Friday we're off to Mt. Snowden in norther Wales, the tallest peak south of Scotland on this tiny island. I'm super excited even though it's only 3,500 feet tall. Last weekend we walked up Pen y Fen in southern Wales and it was gorgeous. We're even expecting fine weather! Which, believe you me, is quite a topic of conversation around here. Basically clear skies, temperatures approaching 70 degrees and 3 holidays in two weeks time. I'm surprised the whole of Great Britain is surviving this trifecta. And I didn't truly understand the extent to which Brits will run head-long into sun without sunblock until I saw a warning against sun in the weather report for Mt. Snowden. They list the various hazards, you see: blizzards, heavy snow, gales, persistent and extensive hill fog, storm force winds, thunderstorms, heavy persistent rain, and strong sunlight. Because among that list of things to watch out for, strong sunlight is on the tops of my list. Just so you know, we're expecting a "Medium" risk of strong sunlight.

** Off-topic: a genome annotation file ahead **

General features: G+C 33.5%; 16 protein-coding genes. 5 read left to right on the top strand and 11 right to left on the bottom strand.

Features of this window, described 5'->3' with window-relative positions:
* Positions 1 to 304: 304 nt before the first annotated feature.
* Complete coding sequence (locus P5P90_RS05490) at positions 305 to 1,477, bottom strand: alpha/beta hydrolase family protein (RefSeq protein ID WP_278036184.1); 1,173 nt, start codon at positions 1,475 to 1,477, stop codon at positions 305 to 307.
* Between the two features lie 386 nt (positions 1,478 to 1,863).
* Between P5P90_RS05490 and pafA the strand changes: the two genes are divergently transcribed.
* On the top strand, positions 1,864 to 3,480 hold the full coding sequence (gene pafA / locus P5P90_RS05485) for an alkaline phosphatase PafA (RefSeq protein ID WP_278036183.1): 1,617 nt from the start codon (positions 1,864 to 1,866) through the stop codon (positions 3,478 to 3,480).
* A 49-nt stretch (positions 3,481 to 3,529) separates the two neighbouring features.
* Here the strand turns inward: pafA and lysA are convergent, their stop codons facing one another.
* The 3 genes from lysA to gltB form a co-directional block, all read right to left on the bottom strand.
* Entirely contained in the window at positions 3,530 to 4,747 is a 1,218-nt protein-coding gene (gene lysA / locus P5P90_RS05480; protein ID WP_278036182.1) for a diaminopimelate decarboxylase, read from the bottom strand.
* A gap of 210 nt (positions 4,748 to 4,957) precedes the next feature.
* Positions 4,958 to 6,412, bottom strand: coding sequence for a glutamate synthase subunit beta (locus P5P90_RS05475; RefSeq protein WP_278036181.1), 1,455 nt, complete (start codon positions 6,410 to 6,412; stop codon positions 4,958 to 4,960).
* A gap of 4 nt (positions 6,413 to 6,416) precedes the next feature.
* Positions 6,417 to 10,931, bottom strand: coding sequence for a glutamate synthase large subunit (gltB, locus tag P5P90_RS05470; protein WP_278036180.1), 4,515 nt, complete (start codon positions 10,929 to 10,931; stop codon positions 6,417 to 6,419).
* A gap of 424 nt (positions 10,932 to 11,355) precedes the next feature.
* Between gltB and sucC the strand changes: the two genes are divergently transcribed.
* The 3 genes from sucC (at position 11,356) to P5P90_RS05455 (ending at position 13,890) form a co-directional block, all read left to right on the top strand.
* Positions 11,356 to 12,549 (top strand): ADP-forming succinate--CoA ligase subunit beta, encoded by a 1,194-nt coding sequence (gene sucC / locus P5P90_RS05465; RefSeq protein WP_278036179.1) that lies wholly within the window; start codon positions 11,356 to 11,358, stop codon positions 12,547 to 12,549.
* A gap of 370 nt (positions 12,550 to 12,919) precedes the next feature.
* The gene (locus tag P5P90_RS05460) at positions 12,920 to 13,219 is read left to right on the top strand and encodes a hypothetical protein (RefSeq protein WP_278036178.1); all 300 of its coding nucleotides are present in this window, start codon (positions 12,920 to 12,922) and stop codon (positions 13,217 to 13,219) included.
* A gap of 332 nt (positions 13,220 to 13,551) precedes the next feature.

Please feel free to leave suggestions on my Royal Wedding doings. I'll feel free to completely disregard them.

Atop Pen y Fan in southern Wales....


Notes from the Cubicle

I find myself working from an office consistently for the first time in over 2 years. Which is ironic, considering part of the reason why it's easier for me to do what I'm doing is because I've worked from home for the past 2 years. Friends and family asked whether the transition back to an office would be a difficult one for me. You know, since I couldn't roll out of bed at 8:00AM and stroll into my "office" at 8:30AM in a robe with a steaming cuppa. I'll admit that I was a bit worried, but I think the novelty will mostly last until I'm out of the office and in Germany. In honor (or honour, such as it is) of my return to the office, I present general impressions:
  • I'm doing my best to uphold the lazy American stereotype. An explination: I didn't pack any "office" type clothes because packing for 5 months is interesting enough without trying to please silly people in an office. Also! the Brits in the office just dress up a lot more than our own American offices. No big surprise.
  • I know I already said it, but they really do drink that much tea.
  • The low low cubicle walls makes me feel like I'm just a breath away from the office stylings of Mad Men.